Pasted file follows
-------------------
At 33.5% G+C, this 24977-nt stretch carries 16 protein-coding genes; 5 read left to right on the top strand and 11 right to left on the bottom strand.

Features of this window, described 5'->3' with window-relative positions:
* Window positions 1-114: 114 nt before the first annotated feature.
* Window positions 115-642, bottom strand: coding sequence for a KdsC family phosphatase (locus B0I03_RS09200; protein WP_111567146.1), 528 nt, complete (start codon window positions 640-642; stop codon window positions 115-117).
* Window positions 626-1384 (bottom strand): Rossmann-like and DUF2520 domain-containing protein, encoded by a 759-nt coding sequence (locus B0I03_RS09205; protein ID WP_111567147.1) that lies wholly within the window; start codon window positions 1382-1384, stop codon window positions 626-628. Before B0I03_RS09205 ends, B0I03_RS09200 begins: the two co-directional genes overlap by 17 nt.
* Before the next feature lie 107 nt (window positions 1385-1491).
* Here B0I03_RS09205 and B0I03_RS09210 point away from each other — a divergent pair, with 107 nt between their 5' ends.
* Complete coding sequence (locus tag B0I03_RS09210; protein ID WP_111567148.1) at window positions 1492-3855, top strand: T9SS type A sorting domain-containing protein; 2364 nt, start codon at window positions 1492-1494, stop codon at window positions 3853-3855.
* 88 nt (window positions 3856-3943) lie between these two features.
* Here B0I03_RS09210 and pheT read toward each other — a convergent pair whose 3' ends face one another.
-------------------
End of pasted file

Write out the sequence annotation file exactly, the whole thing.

At 33.5% G+C, this 24977-nt stretch carries 16 protein-coding genes; 5 read left to right on the top strand and 11 right to left on the bottom strand.

Features of this window, described 5'->3' with window-relative positions:
* Window positions 1-114: 114 nt before the first annotated feature.
* Window positions 115-642, bottom strand: coding sequence for a KdsC family phosphatase (locus B0I03_RS09200; protein WP_111567146.1), 528 nt, complete (start codon window positions 640-642; stop codon window positions 115-117).
* Window positions 626-1384 (bottom strand): Rossmann-like and DUF2520 domain-containing protein, encoded by a 759-nt coding sequence (locus B0I03_RS09205; protein ID WP_111567147.1) that lies wholly within the window; start codon window positions 1382-1384, stop codon window positions 626-628. Before B0I03_RS09205 ends, B0I03_RS09200 begins: the two co-directional genes overlap by 17 nt.
* Before the next feature lie 107 nt (window positions 1385-1491).
* Here B0I03_RS09205 and B0I03_RS09210 point away from each other — a divergent pair, with 107 nt between their 5' ends.
* Complete coding sequence (locus tag B0I03_RS09210; protein ID WP_111567148.1) at window positions 1492-3855, top strand: T9SS type A sorting domain-containing protein; 2364 nt, start codon at window positions 1492-1494, stop codon at window positions 3853-3855.
* 88 nt (window positions 3856-3943) lie between these two features.
* Here B0I03_RS09210 and pheT read toward each other — a convergent pair whose 3' ends face one another.